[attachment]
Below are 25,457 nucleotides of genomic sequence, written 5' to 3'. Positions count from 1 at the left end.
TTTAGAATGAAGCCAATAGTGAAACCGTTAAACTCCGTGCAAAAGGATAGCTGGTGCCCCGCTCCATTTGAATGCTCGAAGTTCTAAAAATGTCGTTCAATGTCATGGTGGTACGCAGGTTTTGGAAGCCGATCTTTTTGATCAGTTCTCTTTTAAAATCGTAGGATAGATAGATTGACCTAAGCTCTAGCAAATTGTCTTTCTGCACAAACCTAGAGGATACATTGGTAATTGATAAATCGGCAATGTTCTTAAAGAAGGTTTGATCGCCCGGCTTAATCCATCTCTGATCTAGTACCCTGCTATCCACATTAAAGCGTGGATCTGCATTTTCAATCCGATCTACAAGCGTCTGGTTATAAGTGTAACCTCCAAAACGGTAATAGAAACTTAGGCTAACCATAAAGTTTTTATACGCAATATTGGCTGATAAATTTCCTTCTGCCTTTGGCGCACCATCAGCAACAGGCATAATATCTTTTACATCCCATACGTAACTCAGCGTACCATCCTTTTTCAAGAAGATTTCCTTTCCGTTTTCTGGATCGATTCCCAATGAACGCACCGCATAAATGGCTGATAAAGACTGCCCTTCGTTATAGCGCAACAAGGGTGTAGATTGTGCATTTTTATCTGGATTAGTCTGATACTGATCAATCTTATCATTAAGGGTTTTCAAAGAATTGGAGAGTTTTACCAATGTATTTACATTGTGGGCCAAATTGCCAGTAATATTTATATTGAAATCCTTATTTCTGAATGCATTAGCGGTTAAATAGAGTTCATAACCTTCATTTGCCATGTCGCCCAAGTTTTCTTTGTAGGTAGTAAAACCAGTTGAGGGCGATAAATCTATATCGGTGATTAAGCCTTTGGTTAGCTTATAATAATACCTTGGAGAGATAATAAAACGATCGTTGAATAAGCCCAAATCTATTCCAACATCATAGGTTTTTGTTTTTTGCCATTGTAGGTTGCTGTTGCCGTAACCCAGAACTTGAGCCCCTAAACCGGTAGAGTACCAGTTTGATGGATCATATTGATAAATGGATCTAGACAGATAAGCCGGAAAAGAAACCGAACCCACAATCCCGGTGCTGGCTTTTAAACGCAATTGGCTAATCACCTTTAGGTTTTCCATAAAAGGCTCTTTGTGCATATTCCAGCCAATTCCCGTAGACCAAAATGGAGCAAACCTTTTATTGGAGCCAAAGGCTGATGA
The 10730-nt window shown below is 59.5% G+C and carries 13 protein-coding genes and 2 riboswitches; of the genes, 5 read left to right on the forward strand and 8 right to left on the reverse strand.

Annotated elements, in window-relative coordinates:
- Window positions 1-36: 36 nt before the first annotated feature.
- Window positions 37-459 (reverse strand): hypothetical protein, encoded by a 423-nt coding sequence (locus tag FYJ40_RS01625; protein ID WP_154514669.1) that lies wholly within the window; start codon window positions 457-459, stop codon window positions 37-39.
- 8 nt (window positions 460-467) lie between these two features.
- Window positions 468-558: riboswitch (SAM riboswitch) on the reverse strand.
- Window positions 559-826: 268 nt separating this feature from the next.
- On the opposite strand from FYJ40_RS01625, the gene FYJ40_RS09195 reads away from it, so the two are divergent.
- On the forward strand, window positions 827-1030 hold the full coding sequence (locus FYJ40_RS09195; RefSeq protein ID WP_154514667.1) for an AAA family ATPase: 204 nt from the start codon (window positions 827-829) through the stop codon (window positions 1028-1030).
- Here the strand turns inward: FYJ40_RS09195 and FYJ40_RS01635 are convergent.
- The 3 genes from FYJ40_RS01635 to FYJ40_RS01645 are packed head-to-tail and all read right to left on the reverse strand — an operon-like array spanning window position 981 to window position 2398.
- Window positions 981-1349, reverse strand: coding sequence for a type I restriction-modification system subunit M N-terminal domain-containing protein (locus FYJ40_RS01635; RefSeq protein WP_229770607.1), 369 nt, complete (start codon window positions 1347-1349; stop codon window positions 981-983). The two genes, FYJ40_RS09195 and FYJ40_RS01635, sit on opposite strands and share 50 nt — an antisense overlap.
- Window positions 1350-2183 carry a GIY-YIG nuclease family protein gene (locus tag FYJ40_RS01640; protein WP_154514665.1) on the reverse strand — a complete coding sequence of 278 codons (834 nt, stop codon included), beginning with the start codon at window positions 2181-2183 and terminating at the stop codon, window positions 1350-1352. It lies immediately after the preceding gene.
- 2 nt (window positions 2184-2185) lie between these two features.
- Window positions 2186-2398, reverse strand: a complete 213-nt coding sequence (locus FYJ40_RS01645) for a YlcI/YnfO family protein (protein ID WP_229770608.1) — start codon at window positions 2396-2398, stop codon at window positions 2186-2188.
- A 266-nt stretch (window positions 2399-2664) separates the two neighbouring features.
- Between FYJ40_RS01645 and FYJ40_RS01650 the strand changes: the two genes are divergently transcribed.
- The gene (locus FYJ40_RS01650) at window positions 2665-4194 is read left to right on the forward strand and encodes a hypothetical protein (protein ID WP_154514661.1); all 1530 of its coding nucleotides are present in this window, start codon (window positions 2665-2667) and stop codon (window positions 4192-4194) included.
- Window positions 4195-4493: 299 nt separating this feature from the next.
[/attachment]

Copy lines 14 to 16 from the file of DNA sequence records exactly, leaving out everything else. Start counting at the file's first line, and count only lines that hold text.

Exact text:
- Window positions 981-1349, reverse strand: coding sequence for a type I restriction-modification system subunit M N-terminal domain-containing protein (locus FYJ40_RS01635; RefSeq protein WP_229770607.1), 369 nt, complete (start codon window positions 1347-1349; stop codon window positions 981-983). The two genes, FYJ40_RS09195 and FYJ40_RS01635, sit on opposite strands and share 50 nt — an antisense overlap.
- Window positions 1350-2183 carry a GIY-YIG nuclease family protein gene (locus tag FYJ40_RS01640; protein WP_154514665.1) on the reverse strand — a complete coding sequence of 278 codons (834 nt, stop codon included), beginning with the start codon at window positions 2181-2183 and terminating at the stop codon, window positions 1350-1352. It lies immediately after the preceding gene.
- 2 nt (window positions 2184-2185) lie between these two features.